Announcing CMS Made Simple v2.3-beta1

Announcing CMS Made Simple v2.3-beta1

After countless hours of programming and testing, the Dev Team is excited to begin the Beta testing program for CMS Made Simple version 2.3. We are proud of the effort our team has put in, and are now at the point where the community can help us polish it until it shines.

Category: Announcements, Releases
Posted: June 25, 2019 by calguy1000

CMS Made Simple has undergone many changes in this version. We have added lots of new flexibility, power, and improved usability. With these big changes there is always some breakage, but for most users it should be minimal and easy to fix. The beta program is the opportunity to review all of these changes, and test your apps when time isn't an issue while simultaneously contributing back to the CMSMS community. It is also the time for module developers to make the necessary changes to their modules and release new versions so that their code remains relevant.

Our goals

Goal 1: Separate business logic, configuration, and design into files as much as possible. Keep core files separate from third party code.

Whether a professional is building a simple static website where the content does not change too often, or complex, dynamic, business applications, there are some questions often asked:
- How do I use my favourite tools so that I can develop quickly and easily?
- How do I easily save my work, track what I've done over time, and easily revert my work if I need to?
- How can the team work on the application simultaneously?
- How can i integrate other third party tools and libraries into my workflow?
- How can I easily separate development work from testing and live, and move changes back and forth?

To address these concerns, the primary answer is to store as much as possible in good old fashioned files. When business logic, configuration, and design is in files, developers get to use their favourite editors to edit them, even over the internet. They can use tools such as GIT and Subversion to save their work, track and merge changes, and revert work if necessary. Multiple editors can work on files (maybe even the same files) at the same time. And since only data is stored in the database, managing separate development, testing and live installations is much simpler.

Additionally, separating 'core' files from 'developer' files is one step further along that process. Allowing developers to keep their work separate from the 'core' and from data.

These concerns, if addressed well, make development faster, and simpler. That's what CMSMS is all about.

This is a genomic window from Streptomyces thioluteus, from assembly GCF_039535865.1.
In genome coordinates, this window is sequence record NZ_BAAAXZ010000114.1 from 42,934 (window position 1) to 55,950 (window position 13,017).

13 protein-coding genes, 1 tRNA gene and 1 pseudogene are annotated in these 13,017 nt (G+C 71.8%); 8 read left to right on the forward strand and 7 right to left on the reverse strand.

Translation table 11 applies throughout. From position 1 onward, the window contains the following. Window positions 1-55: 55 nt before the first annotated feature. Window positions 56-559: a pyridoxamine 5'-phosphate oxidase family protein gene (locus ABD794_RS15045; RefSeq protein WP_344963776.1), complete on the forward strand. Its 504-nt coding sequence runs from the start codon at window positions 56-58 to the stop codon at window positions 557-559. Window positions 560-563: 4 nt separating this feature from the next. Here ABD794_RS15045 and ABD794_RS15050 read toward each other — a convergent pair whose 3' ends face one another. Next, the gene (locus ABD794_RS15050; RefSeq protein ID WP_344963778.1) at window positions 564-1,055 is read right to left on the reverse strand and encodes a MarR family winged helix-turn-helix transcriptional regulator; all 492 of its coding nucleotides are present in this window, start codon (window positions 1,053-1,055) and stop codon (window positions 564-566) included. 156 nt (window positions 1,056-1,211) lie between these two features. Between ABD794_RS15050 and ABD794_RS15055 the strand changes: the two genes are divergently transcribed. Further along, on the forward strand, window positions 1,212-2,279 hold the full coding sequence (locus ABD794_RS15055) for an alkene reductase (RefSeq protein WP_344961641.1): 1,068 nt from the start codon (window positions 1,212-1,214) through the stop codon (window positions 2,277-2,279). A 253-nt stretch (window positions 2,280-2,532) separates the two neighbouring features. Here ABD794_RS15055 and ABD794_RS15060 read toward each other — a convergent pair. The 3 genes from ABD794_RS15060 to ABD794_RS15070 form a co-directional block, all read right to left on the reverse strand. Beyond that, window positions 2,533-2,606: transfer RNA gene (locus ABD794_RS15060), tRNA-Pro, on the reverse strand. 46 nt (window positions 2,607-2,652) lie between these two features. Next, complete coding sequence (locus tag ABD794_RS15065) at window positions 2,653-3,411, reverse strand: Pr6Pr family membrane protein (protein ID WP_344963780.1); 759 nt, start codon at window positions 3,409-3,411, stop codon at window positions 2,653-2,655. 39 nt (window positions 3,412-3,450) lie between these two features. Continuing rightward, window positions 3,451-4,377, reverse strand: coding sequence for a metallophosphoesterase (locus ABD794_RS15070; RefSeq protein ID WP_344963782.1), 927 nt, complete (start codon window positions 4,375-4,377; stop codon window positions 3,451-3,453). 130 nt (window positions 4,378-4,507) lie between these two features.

Goal 2: Make building web applications with CMSMS simpler and faster for developers

"Simpler" is a subjective term. It means different things to different people, even in the context of a simple web application. So for this release we took "simpler" to mean, in a nutshell: "going forward there should be fewer problems, gotchas, and caveats."
To that end, we have focused on improving the templating and module development processes to remove many of those 'gotchas' and caveats.

Goal 3: Ensure that CMSMS is fast, flexible and secure.

Performance and security in a web application are always concerns. In 2.3, we continue to analyse and optimize the code to ensure that web applications perform well out of the box and continue to be secure.

Goal 4: Simplify and clean-up CMSMS. Upgrade our dependencies and clean up the code.

Code gets old over time. Technologies change, and lessons are learned. So in 2.3 we took the opportunity to clean as much of the code as possible to allow us to grow in a forward direction, while always keeping in mind maintaining as much backward compatibility as is reasonable and maintaining performance. Cleaning up the code also allowed us to remove more of those problem', 'gotchas', and caveats.

Goal 5: Improved error handling
Another goal was to move to a state that if there was a serious error in the application, either from a configuration error, an error in the code, or a syntax error in a template that the error was displayed in a way that was easier to detect through scripting, to identify, and for a developer to fix. This is opposed to generating weird display artifacts or hidden error messages.

Goal 6: Power to the professional, Simplicity for the end user.
We keep this mantra in our minds at all times when developing. CMSMS 2.3 has new features to make managing content easier for end users, and improved functionality for developers to improve the experience for end users, while getting out of the way of the development process.

The big picture

Here's a brief list of the major changes in CMSMS 2.3. As mentioned above, there are some things that will be broken on upgrade and developers will need to make some changes. You can read more about breakages below.